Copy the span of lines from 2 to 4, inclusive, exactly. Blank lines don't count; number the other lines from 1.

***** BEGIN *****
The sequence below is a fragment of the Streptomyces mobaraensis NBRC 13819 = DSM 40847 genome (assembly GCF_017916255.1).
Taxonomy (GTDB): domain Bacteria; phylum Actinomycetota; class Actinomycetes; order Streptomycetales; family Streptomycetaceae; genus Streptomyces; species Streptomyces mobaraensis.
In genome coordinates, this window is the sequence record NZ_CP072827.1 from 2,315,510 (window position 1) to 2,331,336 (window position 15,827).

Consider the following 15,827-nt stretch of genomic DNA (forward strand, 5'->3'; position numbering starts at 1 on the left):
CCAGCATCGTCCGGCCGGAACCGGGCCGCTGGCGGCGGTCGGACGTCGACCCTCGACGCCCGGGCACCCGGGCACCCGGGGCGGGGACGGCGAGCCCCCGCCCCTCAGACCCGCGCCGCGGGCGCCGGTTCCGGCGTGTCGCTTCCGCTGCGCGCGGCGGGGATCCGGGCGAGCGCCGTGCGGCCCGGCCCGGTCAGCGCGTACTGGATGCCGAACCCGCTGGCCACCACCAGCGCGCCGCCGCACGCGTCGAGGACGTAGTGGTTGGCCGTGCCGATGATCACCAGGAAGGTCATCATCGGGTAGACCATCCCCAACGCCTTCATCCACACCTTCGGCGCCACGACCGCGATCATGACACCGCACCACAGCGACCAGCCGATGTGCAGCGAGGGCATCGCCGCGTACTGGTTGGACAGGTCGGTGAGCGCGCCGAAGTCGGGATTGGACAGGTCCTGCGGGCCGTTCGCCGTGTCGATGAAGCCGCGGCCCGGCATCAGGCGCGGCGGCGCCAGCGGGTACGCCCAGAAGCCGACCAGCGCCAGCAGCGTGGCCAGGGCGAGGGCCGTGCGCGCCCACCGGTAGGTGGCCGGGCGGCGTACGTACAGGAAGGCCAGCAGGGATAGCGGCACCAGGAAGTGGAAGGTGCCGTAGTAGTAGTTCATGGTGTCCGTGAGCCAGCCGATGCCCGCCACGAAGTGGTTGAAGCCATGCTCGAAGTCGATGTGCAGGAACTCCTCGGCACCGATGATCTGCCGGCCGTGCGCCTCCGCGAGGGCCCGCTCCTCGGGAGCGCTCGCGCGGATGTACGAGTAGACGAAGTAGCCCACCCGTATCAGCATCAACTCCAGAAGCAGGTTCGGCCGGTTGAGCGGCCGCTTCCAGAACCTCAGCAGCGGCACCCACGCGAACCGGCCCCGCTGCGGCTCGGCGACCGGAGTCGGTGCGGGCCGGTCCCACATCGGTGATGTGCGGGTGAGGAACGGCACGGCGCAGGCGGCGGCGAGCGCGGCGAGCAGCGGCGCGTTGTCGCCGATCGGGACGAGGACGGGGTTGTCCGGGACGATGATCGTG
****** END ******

Taxonomy (GTDB): domain Bacteria; phylum Actinomycetota; class Actinomycetes; order Streptomycetales; family Streptomycetaceae; genus Streptomyces; species Streptomyces mobaraensis.
In genome coordinates, this window is the sequence record NZ_CP072827.1 from 2,315,510 (window position 1) to 2,331,336 (window position 15,827).

Consider the following 15,827-nt stretch of genomic DNA (forward strand, 5'->3'; position numbering starts at 1 on the left):